(1885, Moscow–1953, Moscow)

Normal clothing research. Montage for the magazine New Life, 1924 (reproduction)
Russian State Archive of Literature and Arts, Moscow 

In parallel with the development of specialized clothing taking place within the LEF circle, the founder of constructivism, Vladimir Tatlin—then head of the Department of Material Culture at GINHUK, the State Institute for Artistic Culture—was investigating universal everyday wear. Convenient and non-constraining, this all-season “normal clothing” rejected the vagaries of both fashion and the market mechanisms that had been revived with the introduction of the New Economic Policy. For instance, a design for a coat included removable autumn and winter linings. In rationalizing the process of making clothes, Tatlin simplified the cut as much as possible and tested the prototypes’ comfort and durability himself. Unlike Thayaht’s patterns, the publication of “normal clothing” in the magazine Novy Byt (New Everyday Life) had only limited success as an instruction to spread democratic and functional design. But such publications did lay the foundation for Soviet DIY culture: the independent production, alteration, and adaptation of the many items that unavailable in shops.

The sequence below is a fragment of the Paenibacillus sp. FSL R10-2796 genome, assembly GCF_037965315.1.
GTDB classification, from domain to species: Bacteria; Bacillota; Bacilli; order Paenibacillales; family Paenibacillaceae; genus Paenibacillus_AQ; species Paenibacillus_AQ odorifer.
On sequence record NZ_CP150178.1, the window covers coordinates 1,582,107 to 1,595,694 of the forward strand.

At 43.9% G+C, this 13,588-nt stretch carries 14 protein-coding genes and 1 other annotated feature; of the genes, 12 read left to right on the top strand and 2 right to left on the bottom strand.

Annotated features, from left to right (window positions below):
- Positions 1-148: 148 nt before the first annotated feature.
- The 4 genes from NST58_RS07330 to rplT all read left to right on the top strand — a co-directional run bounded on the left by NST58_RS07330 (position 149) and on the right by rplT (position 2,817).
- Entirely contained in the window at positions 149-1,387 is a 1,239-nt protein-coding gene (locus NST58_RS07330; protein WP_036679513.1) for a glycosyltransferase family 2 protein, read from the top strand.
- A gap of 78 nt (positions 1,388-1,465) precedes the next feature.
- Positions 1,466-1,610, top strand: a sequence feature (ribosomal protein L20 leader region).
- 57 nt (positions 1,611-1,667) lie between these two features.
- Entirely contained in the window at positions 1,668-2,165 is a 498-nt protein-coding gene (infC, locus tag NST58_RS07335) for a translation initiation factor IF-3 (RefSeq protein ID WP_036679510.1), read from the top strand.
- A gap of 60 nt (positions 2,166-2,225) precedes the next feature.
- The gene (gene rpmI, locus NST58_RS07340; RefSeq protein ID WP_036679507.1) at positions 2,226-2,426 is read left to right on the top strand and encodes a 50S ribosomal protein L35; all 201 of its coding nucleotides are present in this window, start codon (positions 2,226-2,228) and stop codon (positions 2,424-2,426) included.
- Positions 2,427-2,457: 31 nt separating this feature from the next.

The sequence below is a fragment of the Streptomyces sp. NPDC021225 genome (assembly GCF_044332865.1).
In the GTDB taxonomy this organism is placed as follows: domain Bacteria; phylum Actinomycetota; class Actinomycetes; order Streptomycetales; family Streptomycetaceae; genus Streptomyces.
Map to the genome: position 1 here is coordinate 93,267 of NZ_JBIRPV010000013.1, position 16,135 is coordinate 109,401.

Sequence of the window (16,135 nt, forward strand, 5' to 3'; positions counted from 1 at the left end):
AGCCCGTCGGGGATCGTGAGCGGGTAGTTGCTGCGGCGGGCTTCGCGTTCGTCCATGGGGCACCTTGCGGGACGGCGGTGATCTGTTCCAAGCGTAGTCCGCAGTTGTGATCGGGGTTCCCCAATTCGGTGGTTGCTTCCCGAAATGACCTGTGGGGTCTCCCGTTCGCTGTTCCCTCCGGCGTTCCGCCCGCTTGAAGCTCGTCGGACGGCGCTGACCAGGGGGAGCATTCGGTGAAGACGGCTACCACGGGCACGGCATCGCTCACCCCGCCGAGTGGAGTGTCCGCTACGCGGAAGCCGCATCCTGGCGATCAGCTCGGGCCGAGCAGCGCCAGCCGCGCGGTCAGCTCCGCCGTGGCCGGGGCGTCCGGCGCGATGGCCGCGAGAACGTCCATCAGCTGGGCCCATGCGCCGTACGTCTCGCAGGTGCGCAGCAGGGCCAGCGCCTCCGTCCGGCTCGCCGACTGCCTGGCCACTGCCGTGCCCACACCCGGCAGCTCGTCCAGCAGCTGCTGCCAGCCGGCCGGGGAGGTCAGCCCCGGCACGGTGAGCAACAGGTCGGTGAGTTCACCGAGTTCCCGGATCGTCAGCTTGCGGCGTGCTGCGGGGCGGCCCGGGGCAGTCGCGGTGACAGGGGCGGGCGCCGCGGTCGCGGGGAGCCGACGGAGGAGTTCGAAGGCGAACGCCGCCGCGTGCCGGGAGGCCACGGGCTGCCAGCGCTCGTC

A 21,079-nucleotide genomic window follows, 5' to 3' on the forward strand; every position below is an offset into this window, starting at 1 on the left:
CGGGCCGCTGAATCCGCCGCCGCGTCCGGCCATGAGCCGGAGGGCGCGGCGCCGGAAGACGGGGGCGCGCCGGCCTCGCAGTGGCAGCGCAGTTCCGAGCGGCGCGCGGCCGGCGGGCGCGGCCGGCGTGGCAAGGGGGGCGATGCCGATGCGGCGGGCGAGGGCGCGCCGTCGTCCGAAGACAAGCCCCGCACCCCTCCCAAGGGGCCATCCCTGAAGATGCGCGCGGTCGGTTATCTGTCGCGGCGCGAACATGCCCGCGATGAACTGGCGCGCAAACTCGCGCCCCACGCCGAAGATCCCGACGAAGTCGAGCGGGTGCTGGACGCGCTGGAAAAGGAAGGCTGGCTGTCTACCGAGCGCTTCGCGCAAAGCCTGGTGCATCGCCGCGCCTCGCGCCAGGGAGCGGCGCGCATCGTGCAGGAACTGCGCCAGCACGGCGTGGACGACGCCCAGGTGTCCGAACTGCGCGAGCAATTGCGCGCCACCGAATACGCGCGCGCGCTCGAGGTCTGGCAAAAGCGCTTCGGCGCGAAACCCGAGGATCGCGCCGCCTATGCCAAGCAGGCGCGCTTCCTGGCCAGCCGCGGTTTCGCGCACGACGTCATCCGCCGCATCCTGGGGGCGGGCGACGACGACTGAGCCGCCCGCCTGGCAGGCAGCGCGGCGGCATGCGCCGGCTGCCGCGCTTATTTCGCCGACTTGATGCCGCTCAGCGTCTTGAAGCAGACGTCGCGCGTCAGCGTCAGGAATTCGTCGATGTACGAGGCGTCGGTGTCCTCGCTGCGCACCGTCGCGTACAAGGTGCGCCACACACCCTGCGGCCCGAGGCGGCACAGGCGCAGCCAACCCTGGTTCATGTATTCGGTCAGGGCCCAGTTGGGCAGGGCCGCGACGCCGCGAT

Ekaterina Lazareva